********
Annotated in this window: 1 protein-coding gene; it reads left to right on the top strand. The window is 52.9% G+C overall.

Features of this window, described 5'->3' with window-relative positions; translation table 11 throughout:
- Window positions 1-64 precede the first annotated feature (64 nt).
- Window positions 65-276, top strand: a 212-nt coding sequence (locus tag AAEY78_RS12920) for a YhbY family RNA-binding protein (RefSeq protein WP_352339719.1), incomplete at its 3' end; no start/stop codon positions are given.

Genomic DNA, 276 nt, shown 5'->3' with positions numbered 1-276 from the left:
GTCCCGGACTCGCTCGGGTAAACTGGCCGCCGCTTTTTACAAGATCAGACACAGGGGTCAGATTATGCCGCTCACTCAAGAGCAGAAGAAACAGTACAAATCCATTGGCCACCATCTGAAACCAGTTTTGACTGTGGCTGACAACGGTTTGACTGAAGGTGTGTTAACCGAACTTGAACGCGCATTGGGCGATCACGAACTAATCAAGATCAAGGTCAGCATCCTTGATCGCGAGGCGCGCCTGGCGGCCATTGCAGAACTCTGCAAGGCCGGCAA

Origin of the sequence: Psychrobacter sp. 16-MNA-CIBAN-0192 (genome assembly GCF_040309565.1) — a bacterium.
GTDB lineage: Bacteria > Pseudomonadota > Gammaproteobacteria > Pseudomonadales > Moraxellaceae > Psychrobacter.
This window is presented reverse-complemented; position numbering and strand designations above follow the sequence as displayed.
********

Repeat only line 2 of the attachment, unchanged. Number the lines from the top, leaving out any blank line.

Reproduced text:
Features of this window, described 5'->3' with window-relative positions; translation table 11 throughout: